Why You Really Do Need A Spare Tire - Particularly In Light of COVID-19 Changes
As this story is written many others are being written by other writers who will tell you that many new car models don’t come with a spare. While that may be true, here is another fact: Every top-selling trim of every top-selling vehicle in America does come with one. The Ford F-150, Chevy Silverado, Toyota RAV4, Honda CR-V, Toyota Camry, Honda Civic, and we can go on and on. However, even the automakers with the top-selling vehicles are doing their best to steal your spare anyplace they can. By pulling spares out of the green vehicle trims, sports car trims, and from any special model they can get away with taking a spare tire out of.
Related Story: Here’s Why Your Tire Cannot Be Repaired
The common excuses the automakers will use to justify taking your spare is to say that “it saves weight.” But your audio speakers weigh more than the spare. They will say that it “saves space” but your vehicle likely has over 125 cubic feet of interior space. What is one cubic foot less under the cargo floor going to cost you? The dealer employee selling you a vehicle may also say, “you really don’t need a spare.” So let’s discuss that a bit.
Activetools.com says that 27% of all roadside emergencies are tire-related. AAA’s data says that about a half-million of its members each year have a flat tire in a vehicle that does not have a spare. So, those half-million unfortunate souls get their cars towed to a repair shop.
Pre-COVID, that was a big deal. Particularly on long holiday weekends, in severe weather, or when you need to take your kid to the doctor’s office pronto. Post-COVID it is a nightmare as we discovered this month in the Metro Boston area.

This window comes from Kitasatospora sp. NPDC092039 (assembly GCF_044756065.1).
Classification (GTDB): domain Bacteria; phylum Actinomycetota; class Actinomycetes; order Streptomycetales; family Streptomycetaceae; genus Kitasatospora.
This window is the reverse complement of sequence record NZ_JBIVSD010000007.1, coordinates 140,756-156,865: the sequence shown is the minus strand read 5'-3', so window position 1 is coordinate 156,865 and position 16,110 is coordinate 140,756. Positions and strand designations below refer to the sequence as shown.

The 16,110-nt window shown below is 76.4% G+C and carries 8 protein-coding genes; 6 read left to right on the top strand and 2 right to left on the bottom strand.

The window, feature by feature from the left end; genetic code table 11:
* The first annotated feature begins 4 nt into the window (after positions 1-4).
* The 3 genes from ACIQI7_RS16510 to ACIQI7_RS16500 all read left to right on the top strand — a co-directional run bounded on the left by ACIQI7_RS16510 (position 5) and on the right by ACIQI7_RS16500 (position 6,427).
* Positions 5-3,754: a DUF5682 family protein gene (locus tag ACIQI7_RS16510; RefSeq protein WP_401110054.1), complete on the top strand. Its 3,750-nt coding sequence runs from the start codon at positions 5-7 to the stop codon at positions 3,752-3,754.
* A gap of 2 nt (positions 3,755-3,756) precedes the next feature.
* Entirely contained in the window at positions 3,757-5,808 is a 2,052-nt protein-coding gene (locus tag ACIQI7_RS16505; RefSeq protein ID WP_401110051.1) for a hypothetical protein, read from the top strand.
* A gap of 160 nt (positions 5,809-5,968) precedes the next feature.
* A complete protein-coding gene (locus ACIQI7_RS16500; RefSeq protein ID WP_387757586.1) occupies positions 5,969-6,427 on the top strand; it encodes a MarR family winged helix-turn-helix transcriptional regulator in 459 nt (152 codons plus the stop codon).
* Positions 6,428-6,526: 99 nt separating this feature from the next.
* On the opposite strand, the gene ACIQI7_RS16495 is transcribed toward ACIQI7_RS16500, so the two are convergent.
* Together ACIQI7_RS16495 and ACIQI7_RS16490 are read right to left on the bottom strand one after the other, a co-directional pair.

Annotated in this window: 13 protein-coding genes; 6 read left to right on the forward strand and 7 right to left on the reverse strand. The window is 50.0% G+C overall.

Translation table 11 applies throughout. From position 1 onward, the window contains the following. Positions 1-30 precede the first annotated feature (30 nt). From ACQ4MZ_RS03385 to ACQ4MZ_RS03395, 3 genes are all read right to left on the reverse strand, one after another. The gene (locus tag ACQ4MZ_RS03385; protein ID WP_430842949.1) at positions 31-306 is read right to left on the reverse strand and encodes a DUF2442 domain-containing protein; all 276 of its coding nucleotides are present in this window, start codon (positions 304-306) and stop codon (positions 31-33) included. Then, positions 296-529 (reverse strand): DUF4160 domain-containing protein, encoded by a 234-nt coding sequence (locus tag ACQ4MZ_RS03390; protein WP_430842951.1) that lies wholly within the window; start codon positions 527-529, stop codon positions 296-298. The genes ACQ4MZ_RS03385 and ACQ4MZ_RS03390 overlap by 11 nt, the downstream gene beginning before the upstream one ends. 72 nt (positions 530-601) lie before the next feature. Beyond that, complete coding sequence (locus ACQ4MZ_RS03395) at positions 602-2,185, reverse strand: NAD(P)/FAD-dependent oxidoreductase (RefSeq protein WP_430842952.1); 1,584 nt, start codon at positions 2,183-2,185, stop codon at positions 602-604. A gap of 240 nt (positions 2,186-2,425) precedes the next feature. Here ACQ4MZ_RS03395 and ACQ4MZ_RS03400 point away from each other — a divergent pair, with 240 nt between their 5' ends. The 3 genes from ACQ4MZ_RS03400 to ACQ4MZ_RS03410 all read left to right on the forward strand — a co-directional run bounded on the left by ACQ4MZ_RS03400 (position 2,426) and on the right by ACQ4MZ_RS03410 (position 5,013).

“Having a flat tire can be a nuisance for drivers, but not having a spare could put them in an even more aggravating situation,” said John Nielsen, AAA’s managing director of Automotive Engineering and Repair. “This can turn the relatively routine process of changing a tire at the roadside into an inconvenient and costly situation that requires a tow to a repair facility.”
It turns out that due to COVID-19 social distancing rules, AAA tow trucks will no longer allow you to ride in the cab of the vehicle to the repair shop. So you are on your own getting off the side of the highway or out of that sketchy neighborhood you are now stranded in because your automaker stole your spare.
“So, big deal call an Uber.” Easy to say, harder to do, as we also found out. Four miles from downtown Boston on a Sunday evening at 8 pm Uber had no vehicles available when we needed one.
A LOT of people get flats each year. In the United States, approximately 7 tire punctures occur every second, resulting in 220 million flat tires per year. Since there are only about 221 million drivers in the country, that is one flat for each of us on average every year. Have you noticed how many tire shops there are? That is not an accident.
Run flats help in a puncture situation, and maybe in ideal circumstances, your “tire repair kit” ridiculously substituted for your spare might help. Neither will help you if you tear a sidewall on that new ultra-low profile tire you just bought. And run-flats are pricey and unrepairable if you actually drive on them while they are flat.
Related Story: We put BMW run-flat tires to the test and give them a thumbs-down
You are in control as a consumer. When you shop for your next car, crossover, or truck insist on a spare tire or shop for a different model. That, or throw some boots in the trunk and be prepared to walk home some lonely winter night from a bad neighborhood far from home....
John Goreham is a life-long car nut and recovering engineer. John's focus areas are technology, safety, and green vehicles. In the 1990s, he was part of a team that built a solar-electric vehicle from scratch. His was the role of battery thermal control designer. For 20 years he applied his engineering and sales talents in the high tech world and published numerous articles in technical journals such as Chemical Processing Magazine. In 2008 he retired from that career to chase his dream of being an auto writer. In addition to Torque News, John's work has appeared in print in dozens of American newspapers and he provides reviews to many vehicle shopping sites. You can follow John on the Torque News Facebook Page, and view his credentials at Linkedin
Images by John Goreham. Re-use with permission only.